On Thursday morning, Spotify announced that it will extend its free, unlimited offering, so anyone can listen to as much music as they want, as many times as they want, on the desktop version of the software.
[Update: In a surprising turn of events, the entire tech press missed the fact that Spotify never imposed those much-ballyhooed listening limits in the U.S.]
The mobile, television, and set-top box versions still require a Premium account, pictured here, which still offers advantages including better sound quality, offline playback, and in the case of the $10/month version, the ability to use the service on smartphones, televisions, and other non-computer devices. However, Spotify is now publicizing a 30-day free trial that allows users to try the service on smartphones and other devices too.
The company declined to specify how long the extension of its free listening option would last, before those listening limits – 10 hours per month and/or up to five plays for any song — will kick in again, although its announcement described this as an extension, not a permanent change in policy:
Well, it’s now been 9 months since we launched in the US. Time sure flies when you’re having fun! To celebrate, here’s some great news…We’ve been so overwhelmed by the US response to Spotify that we’ve extended the honeymoon for unlimited free listening.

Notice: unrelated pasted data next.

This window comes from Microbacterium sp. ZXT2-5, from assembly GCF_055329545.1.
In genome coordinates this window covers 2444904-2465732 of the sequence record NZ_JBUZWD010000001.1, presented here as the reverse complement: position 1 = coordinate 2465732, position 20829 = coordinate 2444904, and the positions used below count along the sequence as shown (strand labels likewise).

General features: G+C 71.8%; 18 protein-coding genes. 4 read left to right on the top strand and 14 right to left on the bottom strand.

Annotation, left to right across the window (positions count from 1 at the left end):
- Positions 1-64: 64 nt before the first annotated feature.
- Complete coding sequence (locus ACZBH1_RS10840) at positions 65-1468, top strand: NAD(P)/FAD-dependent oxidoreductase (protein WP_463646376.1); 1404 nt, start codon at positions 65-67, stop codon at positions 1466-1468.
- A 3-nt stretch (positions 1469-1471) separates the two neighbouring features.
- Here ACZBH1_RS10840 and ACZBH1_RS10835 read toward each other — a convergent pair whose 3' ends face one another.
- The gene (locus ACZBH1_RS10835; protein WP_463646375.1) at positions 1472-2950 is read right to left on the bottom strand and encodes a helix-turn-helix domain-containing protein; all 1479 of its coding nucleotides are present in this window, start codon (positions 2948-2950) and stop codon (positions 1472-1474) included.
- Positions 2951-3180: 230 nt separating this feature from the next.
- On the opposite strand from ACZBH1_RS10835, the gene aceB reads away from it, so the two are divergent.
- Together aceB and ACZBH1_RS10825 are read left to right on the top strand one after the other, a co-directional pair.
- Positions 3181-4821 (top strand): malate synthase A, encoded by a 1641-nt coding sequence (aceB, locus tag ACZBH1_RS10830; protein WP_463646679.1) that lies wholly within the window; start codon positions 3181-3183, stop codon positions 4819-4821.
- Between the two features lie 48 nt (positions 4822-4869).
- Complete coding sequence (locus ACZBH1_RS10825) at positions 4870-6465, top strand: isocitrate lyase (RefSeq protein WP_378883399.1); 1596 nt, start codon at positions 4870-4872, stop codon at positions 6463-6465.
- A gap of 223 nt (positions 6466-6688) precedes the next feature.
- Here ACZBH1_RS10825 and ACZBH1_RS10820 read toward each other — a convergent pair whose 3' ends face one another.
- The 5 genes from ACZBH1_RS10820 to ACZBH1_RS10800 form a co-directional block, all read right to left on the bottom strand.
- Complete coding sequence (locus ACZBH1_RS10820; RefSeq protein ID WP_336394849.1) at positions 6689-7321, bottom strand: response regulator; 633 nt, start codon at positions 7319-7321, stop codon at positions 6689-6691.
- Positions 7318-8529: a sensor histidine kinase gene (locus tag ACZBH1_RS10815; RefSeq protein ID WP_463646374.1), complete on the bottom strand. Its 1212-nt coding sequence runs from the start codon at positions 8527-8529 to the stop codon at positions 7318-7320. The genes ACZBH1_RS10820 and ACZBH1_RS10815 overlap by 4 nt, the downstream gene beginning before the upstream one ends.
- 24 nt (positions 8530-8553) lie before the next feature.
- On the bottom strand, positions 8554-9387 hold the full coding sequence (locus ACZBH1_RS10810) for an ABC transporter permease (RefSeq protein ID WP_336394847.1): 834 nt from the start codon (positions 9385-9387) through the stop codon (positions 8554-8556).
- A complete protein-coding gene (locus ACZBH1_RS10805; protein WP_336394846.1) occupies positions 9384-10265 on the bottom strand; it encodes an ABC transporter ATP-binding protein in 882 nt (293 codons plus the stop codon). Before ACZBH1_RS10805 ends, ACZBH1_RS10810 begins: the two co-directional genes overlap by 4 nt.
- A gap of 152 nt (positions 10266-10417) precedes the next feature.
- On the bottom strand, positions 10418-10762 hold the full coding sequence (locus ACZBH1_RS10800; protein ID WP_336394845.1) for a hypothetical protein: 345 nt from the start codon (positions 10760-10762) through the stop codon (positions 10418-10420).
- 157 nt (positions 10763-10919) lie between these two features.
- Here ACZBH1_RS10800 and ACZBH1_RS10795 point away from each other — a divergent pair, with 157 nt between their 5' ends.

But wait, didn’t Spotify add a six-month limit to free listening in January? Yes; those limits were to kick in for any user after six months of their using Spotify. That means Spotify has had about three months now, to see how U.S. early adopters dealt with the limits, so the company was able to see how users’ listening behavior changed when the limits were introduced, versus those users who faced no such limits.
For whatever reason, the company decided it wasn’t worth limiting free listens, for now, anyway.
Why would Spotify do that? They’re not saying — other than that the unlimited listening feature will be extended for some unspecified amount of time. This opens the door for speculation, so we might as well give it a shot. Here are some reasons Spotify might have extended its unlimited listening feature:
- Record labels might have given Spotify some sort of break on royalties, allowing it to continue free, unlimited listening without breaking its bank.
- Spotify might want people to have more time to use its apps. In three months, users listened to 1,500 years of music, but they can’t continue to do put up those kind of numbers per user if some users face ten-hour-per-month limits.
- After hitting the limits, there’s little to stop people from just switching over to free trials from MOG or Rdio, neither of which requires a credit card either.
- Spotify might be succeeding in its reported attempt to raise more investment, increasing the value of the labels’ stake in the company, on paper anyway, which might have alleviated their need to receive per-play fees for each song, even if the songs play for non-paying users.